8. 5 out of 5

    David Lentz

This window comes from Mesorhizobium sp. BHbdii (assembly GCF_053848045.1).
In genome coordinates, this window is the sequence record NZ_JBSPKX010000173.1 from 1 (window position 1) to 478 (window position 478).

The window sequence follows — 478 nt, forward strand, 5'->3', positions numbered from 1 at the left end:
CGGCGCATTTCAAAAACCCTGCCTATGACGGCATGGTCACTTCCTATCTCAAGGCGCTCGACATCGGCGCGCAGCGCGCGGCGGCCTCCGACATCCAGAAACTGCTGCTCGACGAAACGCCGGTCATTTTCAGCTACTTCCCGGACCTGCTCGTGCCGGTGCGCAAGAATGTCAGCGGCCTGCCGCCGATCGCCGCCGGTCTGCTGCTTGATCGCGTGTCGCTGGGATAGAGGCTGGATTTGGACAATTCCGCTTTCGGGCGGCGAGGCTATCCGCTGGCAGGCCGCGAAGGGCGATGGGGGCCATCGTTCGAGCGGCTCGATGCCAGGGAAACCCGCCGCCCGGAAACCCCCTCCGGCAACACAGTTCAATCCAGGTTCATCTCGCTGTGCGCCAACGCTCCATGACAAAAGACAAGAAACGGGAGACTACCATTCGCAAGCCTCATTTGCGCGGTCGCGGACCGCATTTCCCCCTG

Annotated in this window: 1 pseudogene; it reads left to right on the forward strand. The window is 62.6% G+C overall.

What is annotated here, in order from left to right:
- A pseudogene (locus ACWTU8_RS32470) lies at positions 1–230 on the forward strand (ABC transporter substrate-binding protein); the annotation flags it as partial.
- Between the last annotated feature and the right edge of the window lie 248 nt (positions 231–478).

The French word for sentiment is "sentiment" (san-tee-mon). So Flaubert is concerned essentially about what a young French man, presumably him, has learned about love and lust, affection and disaffection, friendship and betrayal, loyalty and disloyalty, admiration and disdain, and other sentiments. He writes precisely within the complex pixilist history of a turbulent political era for France as new liberal rights emerge versus the power of kings and their conservative bedfellows. There is blood The French word for sentiment is "sentiment" (san-tee-mon). So Flaubert is concerned essentially about what a young French man, presumably him, has learned about love and lust, affection and disaffection, friendship and betrayal, loyalty and disloyalty, admiration and disdain, and other sentiments. He writes precisely within the complex pixilist history of a turbulent political era for France as new liberal rights emerge versus the power of kings and their conservative bedfellows. There is blood in the streets of Paris and against this chaotic backdrop we find a macro-view of the turbulent Paris embedded with Flaubert's micro-view of his protagonist, Frederic Moreau. He is an intellectual who has made a complete hash of his love life as he falls into virtually every emotional trap available to a member of his gender. He seeks love affairs with beautiful, married women who admire but are unavailable to him. He seeks wealth through dangerous liaisons with influential, politically connected women who play him. He seeks the company of a woman of the streets who must be with other men in order to make her living. He is a negligent and unwilling father to a child. Despite his affluence and intellect, in matters of love Moreau is completely inept. He repeatedly surrenders to his emotions and loses control of his life. He conducts his personal life so idiotically that I found it difficult to respect Moreau: he is very nearly a complete idiot, in the literal sense of Dostoevsky, who suffers for the failures of his personal life and should. I sense that Flaubert wanted us to like Moreau and perhaps even view him heroically. Neither happened for me in my reading of this great literary masterwork. I do understand that Flaubert wants Moreau to seem all-too-human and find it credible that any man could be susceptible to the sentiments of Moreau. I also find credible that men make mistakes by giving all to the heart as do women. Certainly, as Flaubert reminds us in the title of his literary novel, the lessons of love are instructive despite their pain and etch upon our souls the scars of their teaching. We love and learn, don't we, when feeling drives us excessively to act without regard, foresight or respect for unintended consequences. Flaubert immerses this tale in the politics of his day and if you understand them, all the better. If you don't, then Flaubert wants to school you in them. On a grander scale the common sentiments of one man can be seen to be reflected in the evolution of a nation and its political life for better or worse. How to navigate as only one human within the mass of humanity of one's own civilization also leads Moreau into grand dilemmas that he can't win and traps from which he cannot entirely extricate himself. Again, this is the human condition and there is no better place to experience and observe it than in Paris in the mid-19th century. His view is epic in scope much like Balzac's "Human Comedy" another true literary masterpiece that I can't recommend highly enough. I respect Flaubert and have no doubt that he personally experienced the full range of human sentiment leading to the education reported so eloquently in this literary novel. I just didn't like Moreau although I understand him well. Perhaps, Moreau is like us in so many ways that some of us are incapable of admitting to admiring him. Perhaps, he is simply an anti-hero as Moreau is the penultimate Adam-afer-the-Fall. He is well schooled in the dangerous risks of sentiment but he just can't help himself and he creates so much total chaos in his life every time he succumbs to sentiment. Flaubert in the tone of the French seems so blase about his many colossal moral lapses. I understand Moreau only too well. I see much of myself in him and perhaps so will you. But if you think you can spare yourself by educating yourself in the painful lessons of sentiment of Frederic Moreau, you will be seriously challenged, if you lead a full life, to avoid sentiment as a ruling passion that guides you. If you can see something of yourself from your past in him, so much the better. At a minimum consider yourself well warned by Flaubert: our sentiments drive us to the brink of madness and may well push us over it. You may misunderstand your own sentiment to believe you can fully control it as, despite your best efforts to learn from it, sentiment defines both your character and your destiny. Read this great book.